Books abound. Opinions swirl. How best to get babies to sleep is one of those hot topics forever discussed and never resolved, fodder for both satire and debates.
Emily Drake, PhD, RN, CNL, is familiar with the research, opinions, fads and practical realities of infant sleep. A labor and delivery nurse at UVA for over 10 years with extensive experience as a lactation consultant, her focus has always been with new families, sleep safety, infant sleep and breastfeeding and lack of sleep in new mothers as a potential cause for depression.
We spoke with Drake, also an associate professor at the UVA School of Nursing, to get a medical perspective and some practical tips.
Unreasonable Expectations: Why Is It So Hard to Get Babies to Sleep?
It turns out that the problem isn’t the baby; it’s us.
Drake explains that, “for a fetus, the sleep-wake cycle is every twenty minutes; we watch this in ultrasound. So when they come out, and we suddenly want them to sleep or wake for 12 hours? They’re not having a problem; we’re having a problem. We may want to get them into an adult cycle as soon as possible. But you just have to wait for them to grow.”
Sleeping Through the Night: 0-6 Months
Drake knows people may be tempted to say that their baby is sleeping through the night even when they are not because they fear they’ll be labeled bad parents.
But the shame is misplaced. Infant development directly affects the ability to sleep. “Babies’ stomachs are tiny — the size of a pingpong ball — so they can’t go very long without something to eat again,” Drake says. “So you’re lucky to get 2-3 hours of sleep. “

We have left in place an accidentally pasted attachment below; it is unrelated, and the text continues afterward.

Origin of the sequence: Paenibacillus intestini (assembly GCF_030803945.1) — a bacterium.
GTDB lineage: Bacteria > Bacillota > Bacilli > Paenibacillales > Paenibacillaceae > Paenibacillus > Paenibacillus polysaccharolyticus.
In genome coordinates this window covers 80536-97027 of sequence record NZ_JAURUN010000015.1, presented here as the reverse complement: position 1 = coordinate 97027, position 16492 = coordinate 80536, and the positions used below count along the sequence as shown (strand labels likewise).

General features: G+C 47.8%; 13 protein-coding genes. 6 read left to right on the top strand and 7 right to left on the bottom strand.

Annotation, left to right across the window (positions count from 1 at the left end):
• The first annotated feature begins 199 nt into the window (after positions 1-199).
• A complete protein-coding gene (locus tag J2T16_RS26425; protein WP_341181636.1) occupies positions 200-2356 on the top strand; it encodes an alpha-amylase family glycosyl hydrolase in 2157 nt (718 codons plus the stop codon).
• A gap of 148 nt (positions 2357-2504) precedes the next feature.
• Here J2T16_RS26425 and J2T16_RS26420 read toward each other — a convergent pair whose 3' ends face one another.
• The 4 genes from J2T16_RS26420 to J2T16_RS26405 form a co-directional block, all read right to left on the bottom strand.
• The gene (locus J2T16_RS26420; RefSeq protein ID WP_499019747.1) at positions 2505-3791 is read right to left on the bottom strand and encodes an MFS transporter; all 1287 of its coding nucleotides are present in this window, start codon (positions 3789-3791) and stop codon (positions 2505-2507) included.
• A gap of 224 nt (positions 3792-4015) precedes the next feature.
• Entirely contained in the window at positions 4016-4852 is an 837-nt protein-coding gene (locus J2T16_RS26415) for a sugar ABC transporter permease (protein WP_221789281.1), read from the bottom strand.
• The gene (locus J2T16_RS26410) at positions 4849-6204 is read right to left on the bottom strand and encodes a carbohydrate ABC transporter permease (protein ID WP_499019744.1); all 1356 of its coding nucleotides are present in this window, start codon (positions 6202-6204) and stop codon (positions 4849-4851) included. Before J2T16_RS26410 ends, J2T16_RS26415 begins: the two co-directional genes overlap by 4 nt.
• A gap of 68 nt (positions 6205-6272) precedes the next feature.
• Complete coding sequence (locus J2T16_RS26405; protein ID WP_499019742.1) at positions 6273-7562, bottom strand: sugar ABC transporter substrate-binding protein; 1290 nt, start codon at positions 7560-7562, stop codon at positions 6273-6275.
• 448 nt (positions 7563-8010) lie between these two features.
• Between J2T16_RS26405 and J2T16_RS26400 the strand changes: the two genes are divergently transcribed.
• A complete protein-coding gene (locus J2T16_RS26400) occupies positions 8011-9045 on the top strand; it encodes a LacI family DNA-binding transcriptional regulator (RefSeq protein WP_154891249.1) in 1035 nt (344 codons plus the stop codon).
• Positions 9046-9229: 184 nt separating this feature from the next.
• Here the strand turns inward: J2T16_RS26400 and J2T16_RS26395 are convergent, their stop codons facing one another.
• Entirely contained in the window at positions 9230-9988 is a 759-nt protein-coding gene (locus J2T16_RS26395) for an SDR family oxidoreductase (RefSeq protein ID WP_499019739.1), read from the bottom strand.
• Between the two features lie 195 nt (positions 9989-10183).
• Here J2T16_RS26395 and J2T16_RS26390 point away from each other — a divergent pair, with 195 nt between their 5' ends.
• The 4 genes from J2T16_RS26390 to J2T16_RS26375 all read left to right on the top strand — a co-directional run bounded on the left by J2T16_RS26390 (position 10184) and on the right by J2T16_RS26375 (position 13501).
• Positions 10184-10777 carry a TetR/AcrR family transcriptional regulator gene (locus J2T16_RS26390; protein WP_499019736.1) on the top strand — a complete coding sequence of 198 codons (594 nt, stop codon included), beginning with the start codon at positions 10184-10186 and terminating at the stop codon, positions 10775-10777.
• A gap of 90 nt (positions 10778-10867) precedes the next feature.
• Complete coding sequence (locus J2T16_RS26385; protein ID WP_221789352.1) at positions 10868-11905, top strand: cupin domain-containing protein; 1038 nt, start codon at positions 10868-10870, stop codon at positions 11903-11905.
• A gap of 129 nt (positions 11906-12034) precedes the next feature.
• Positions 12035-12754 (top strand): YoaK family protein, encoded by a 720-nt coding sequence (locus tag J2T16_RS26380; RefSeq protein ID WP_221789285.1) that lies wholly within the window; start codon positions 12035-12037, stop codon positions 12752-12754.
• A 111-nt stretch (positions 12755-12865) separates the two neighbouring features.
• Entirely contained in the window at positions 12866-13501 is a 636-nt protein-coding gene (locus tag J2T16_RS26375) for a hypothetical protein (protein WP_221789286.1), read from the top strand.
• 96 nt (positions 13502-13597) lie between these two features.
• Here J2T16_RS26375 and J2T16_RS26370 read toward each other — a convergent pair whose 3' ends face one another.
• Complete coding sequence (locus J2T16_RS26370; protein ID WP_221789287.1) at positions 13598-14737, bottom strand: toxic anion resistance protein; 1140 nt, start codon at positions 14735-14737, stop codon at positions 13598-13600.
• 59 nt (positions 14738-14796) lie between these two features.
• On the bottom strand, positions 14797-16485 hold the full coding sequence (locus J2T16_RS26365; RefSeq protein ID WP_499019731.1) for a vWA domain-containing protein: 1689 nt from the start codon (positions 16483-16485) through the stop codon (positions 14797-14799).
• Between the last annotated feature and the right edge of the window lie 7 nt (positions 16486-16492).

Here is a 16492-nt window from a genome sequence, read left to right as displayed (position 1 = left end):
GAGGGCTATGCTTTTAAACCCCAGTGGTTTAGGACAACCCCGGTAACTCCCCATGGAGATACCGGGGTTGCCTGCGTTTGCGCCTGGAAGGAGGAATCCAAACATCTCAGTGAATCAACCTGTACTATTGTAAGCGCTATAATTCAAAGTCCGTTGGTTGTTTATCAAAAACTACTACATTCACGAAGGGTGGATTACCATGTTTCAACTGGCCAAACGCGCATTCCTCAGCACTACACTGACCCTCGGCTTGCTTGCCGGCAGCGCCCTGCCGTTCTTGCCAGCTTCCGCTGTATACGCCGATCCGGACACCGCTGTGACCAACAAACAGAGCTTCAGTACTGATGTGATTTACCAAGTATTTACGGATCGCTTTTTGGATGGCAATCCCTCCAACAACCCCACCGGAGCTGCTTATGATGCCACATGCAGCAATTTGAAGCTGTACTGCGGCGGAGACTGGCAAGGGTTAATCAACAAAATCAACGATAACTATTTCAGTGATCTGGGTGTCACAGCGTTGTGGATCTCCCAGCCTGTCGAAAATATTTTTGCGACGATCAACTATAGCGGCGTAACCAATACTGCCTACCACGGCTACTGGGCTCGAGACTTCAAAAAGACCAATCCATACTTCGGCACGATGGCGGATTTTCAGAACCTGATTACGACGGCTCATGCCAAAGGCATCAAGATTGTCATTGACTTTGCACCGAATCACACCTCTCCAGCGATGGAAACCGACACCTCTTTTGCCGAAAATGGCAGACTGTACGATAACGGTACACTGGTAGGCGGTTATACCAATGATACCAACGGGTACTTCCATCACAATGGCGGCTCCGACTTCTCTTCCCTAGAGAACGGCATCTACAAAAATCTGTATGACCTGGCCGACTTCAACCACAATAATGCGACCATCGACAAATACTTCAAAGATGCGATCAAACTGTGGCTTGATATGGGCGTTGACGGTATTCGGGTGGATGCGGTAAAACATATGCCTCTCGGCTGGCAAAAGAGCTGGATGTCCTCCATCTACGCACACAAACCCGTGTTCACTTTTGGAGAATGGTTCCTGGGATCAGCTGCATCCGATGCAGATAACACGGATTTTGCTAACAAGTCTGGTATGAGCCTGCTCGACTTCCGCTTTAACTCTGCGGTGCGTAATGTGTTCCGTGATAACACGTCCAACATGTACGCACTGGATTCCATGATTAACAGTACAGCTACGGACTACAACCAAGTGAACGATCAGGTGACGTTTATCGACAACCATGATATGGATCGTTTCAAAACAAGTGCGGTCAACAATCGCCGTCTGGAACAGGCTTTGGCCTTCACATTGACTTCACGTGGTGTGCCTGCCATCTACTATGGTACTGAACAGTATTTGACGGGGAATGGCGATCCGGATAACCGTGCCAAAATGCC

This is good news for parents who feel guilty or inadequate when their infants don’t sleep in longer stretches. “If they sleep 2-3 hours twice in one night, that’s considered sleeping through the night.”
Not only that, but how much a baby sleeps also depends upon “genetic predisposition, temperaments and personalities. There’s a whole range of factors. Some babies are easily stimulated and very sensitive; some are laid back and sleep through everything.”
Either way, how much your baby sleeps in the beginning is mostly out of your control. “You have to play with what you’ve got,” Drake concludes.
Longer sleep becomes possible as the baby grows. At about 12 pounds or 6 months, a baby’s stomach is usually big enough to sleep through the night, and parents can start sleep training.
Sure, everyone sleeps, but we all have to learn how often and how long to sleep. Studies show both infants and adults wake several times throughout the night, Drake says. Sleep training is about teaching a baby or child to learn how to get back to sleep on their own.
She heavily advises routine. “Putting the baby to sleep and waking up at the same time each day really helps establish an internal clock that will make sleep much easier. Babies love patterns and routines, mostly because they can’t tell time and they don’t speak English, so all they have to go by is what happened yesterday.”
She also suggests putting babies down to sleep while they’re still a little awake. “If you walk, rock or feed the baby to sleep, when it wakes, it will want that same soothing action to go to sleep again.”
If the baby or child wakes up:
- Don’t turn the lights on
- No talking
- Pat them
- Take or walk them back to bed
- Keep it super low key
Drake encourages parents to not give up. “You should know that sleep concerns are common and normal, but that teaching the baby to sleep well is a life skill that they’ll appreciate the rest of their lives. “
Want to Know More About Babies and Sleep?
Drake recommends the book “The Happiest Baby on the Block” for being the most easy and workable guide to sleep training in a sea of advice.
In the Charlottesville area? You an also attend her free spring seminar for parents:
Tackling the Challenging Sleep Problems of Children
Children, Youth and Family Services
Saturday, March 9
10 a.m. – noon
Free childcare (limited)
Register now: Call 434.296.4118, ext. 0
Or try a parenting class at UVA.